Five Dimensions of Trustworthy Leadership

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  • 0:00 Trustworthy Leadership
  • 1:05 Integrity
  • 1:50 Competence and Consistency
  • 2:56 Loyalty
  • 3:40 Openness
  • 4:17 Lesson Summary
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Lesson Transcript
Instructor: Dr. Douglas Hawks

Douglas has two master's degrees (MPA & MBA) and is currently working on his PhD in Higher Education Administration.

There is a lot of research and literature on what makes a good leader. In this lesson, we'll discuss the role trust plays in being an effective leader and introduce 5 dimensions that are needed by any trustworthy leader.

Trustworthy Leadership

Chester Barnard, a leader at a company named New Jersey Bell, was famous in the 1930s and 1940s for being able to motivate his employees and run a good company. When asked how he was able to inspire people to follow him, he explained that it wasn't anything he did since he had been in his leadership position but rather the 30 years leading up to his CEO appointment.

No one throughout his career ever distrusted Chester Barnard because he never gave them a reason. Then, when he became the boss, that trustworthiness came with him and employees did what he asked because they knew he was making the best decisions he could. It was Chester Barnard who first wrote about trustworthy leadership.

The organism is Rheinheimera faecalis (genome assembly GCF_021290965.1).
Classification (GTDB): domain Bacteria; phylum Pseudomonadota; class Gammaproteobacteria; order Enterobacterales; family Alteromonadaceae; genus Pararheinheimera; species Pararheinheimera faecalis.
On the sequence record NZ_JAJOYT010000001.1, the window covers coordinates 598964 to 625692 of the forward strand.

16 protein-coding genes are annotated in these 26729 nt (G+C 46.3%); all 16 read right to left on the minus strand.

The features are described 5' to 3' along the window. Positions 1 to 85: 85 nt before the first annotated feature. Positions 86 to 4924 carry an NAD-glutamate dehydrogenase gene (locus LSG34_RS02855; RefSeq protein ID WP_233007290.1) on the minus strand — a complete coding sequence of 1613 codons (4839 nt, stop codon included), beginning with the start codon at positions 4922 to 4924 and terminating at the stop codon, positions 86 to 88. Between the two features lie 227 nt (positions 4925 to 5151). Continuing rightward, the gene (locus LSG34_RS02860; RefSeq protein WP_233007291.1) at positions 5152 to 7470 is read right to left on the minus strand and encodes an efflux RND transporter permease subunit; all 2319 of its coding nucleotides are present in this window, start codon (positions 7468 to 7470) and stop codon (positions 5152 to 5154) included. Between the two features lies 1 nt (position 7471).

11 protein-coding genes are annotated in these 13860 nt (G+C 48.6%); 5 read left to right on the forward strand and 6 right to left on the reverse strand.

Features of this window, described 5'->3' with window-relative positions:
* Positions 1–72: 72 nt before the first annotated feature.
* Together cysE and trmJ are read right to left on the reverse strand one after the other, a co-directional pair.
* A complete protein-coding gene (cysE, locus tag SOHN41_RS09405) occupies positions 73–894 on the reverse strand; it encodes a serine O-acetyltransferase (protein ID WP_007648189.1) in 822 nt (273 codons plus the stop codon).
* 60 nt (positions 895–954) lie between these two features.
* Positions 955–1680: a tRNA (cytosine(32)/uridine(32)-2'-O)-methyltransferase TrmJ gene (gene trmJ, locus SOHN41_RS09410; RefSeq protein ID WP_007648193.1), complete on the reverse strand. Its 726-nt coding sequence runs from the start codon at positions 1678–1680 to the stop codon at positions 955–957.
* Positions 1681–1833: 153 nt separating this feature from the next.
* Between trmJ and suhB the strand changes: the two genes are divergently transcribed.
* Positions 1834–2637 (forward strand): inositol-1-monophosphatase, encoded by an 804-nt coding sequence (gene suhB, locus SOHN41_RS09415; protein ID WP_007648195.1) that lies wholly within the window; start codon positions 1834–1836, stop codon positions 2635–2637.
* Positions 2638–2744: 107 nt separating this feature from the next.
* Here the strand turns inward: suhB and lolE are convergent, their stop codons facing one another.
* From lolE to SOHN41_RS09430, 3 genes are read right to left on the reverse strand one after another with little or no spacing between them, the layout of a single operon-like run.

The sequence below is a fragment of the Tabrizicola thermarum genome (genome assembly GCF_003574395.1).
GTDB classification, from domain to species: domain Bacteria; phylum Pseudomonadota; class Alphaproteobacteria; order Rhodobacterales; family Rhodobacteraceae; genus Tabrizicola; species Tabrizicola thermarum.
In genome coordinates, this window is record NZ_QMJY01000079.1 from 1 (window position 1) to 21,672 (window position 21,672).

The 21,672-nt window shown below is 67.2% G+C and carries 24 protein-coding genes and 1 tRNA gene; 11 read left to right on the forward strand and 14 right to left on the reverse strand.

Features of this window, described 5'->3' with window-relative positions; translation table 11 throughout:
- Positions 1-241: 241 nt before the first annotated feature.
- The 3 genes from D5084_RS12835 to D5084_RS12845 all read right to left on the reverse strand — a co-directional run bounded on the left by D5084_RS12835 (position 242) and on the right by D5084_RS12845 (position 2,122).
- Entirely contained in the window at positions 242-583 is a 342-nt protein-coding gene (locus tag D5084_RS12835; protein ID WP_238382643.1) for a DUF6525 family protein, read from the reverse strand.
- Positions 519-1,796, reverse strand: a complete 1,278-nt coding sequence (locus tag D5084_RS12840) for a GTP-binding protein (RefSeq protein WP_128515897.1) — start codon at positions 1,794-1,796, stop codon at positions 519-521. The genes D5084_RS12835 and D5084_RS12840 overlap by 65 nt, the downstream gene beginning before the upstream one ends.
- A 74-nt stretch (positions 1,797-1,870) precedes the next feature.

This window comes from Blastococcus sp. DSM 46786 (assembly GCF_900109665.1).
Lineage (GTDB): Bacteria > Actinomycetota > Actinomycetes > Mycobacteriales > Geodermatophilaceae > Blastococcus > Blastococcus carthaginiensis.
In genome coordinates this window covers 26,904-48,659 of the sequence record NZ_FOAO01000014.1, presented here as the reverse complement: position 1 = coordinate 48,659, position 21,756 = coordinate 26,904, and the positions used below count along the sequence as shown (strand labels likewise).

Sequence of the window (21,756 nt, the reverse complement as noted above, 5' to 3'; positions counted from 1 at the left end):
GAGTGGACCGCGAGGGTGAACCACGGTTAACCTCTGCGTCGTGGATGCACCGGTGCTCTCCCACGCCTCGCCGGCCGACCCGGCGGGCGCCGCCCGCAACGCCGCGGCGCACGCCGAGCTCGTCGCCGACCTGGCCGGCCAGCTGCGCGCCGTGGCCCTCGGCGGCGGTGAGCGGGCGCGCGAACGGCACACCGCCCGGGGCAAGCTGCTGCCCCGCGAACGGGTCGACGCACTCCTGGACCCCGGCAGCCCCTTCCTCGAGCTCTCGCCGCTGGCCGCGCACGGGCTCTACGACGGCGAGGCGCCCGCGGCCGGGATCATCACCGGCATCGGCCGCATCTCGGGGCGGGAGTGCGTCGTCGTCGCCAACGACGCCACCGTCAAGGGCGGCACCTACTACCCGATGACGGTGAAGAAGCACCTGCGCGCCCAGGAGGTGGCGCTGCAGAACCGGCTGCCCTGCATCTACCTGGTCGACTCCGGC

Since Barnard, other leaders and researchers have refined and defined what makes trustworthy leaders and the five dimensions of trustworthy leadership have emerged:

  1. Integrity
  2. Competence
  3. Consistency
  4. Loyalty
  5. Openness


The dictionary defines integrity as 'the quality of being honest and having strong moral principles.' While this is a good definition, integrity can really be summed up as 'how you act when no one is watching.' Integrity absolutely includes honesty and strong moral principles, but it isn't just believing in them; it's acting on them because you require it of yourself and for no other reason.

Integrity is critical for leadership because followers are very wary of some leaders. One of the biggest complaints, in general, about leaders is that they say the right things but do the wrong things. That's not what someone with integrity would do. People who have integrity are transparent, take accountability for their actions, and work hard to help their organization as much as themselves.

Competence and Consistency

Leaders need to be able to show they are competent in a number of areas. They must be competent negotiators, competent communicators and competent in whatever field their business is in. If we talk about the leader of a company that makes TVs, the CEO doesn't need to know how to build a TV or how many pixels are in a screen (there are other people to do that), but it's difficult to get behind a leader who doesn't know their business. So, if they aren't technically competent, then they better make it up with some relationship-building competency.

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